Americas, Travel
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Snowboarding | Blue Mountain Resort, Ontario

Autumn has to be my favorite season out of the year but winter is where I have the most fun. What sort of fun you ask? Snowboarding fun! I picked up the sport in 2009 when I went on a trip to Toronto with a few friends. We discovered that the Blue Mountain Resort was located about an hour outside of the city and so that’s where I first learned to snowboard. This sport, whether it’s recreational or professional, truly tests the type of person you are. First off, you’re either a snowboarder or skier. There’s always a preference and not many people like to do both (at least that I’ve seen). Secondly, participating in either sport truly tests your pain tolerance and perseverance. If you can push through all the falling, tripping, slipping, sliding, bumping, soreness, and much more then you are one bad ass motherf*cker . . . even if you go slowly down the mountain like I do. I don’t care. You made a personal goal to learn snowboarding and through it all you still decided to stick with the sport. That says something about you.

pic 353The first day of snowboarding we woke fairly early, ate a hearty breakfast, and started our drive to Blue Mountain Resort. We soon realized that the hour long drive that Google Maps told us would take stretched out to two hours. Oh yea . . . Google Maps doesn’t take into account road conditions, like snow, so we had to drive slower than expected (*hand smack to forehead*). When we arrived, we drove through a cute little town named Collingwood. As we were coming up on the resort butterflies were fluttering in my stomach. I was nervously excited. My seasoned-snowboarding friends were all prepared with gear from head to toe. I still had to rent boots. I had bought a jacket, pants, and gloves but no boots in case I wasn’t going to take up the sport. I was blessed with some great friends who instructed me despite their urge to take off and do a few quick runs down some harder slopes.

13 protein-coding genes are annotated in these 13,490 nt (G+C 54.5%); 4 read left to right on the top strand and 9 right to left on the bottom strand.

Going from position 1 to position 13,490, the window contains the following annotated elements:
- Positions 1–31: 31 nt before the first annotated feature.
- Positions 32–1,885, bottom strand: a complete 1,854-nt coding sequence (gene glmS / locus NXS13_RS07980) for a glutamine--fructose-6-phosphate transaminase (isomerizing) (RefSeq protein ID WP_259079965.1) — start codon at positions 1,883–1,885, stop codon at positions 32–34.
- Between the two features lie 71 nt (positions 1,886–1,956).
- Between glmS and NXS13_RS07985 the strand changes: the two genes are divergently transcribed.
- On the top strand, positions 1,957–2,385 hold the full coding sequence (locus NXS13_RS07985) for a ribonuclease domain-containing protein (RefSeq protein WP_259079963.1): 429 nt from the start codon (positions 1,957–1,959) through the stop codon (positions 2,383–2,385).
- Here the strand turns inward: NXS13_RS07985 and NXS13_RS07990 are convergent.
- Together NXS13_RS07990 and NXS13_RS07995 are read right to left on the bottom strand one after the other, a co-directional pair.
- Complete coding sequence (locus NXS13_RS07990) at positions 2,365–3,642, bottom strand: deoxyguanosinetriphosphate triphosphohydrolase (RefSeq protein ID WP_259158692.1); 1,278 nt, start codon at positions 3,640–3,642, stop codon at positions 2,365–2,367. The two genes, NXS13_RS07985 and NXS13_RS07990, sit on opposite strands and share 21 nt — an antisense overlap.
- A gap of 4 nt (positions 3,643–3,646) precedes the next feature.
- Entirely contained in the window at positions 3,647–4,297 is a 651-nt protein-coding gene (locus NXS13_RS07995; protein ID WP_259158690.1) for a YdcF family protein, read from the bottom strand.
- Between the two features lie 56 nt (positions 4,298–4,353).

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Blue Mountain is no Whistler Mountain but in hindsight I’m thankful for that. We arrived each day for the night boarding session with all night trails available. So for three days I learned to snowboard. Not very well but that’s no fault of my instructors. I learned the basics – toe end, heel end, how to break, and leaf down the mountain. I pretty much stayed on the green slope most of the time. I did venture out to some blue slopes just to try it with my friends. Bless them for their patience, really. My friend that taught me the most, Angela, was the real trooper.pic 369 She stayed with me most of the time and even got video footage of me! I fell what felt like hundreds of times. My knees and wrists were not very happy with me. My thighs and calves were burning with every trip down the mountain. The lodge was decent. Pretty typical winter lodge with average food. We would hop in there periodically to take a break from boarding but mainly from the chill. I understand that Canada is cold but I didn’t think it was that cold. It was definitely a chill I had never experienced in my life. At the end of each night, when it was time to drive back to Toronto, that was the worst. We were so exhausted and I feel like that’s an understatement. Coffee, energy drinks, sugary snacks barely kept us awake for the drive back but we managed.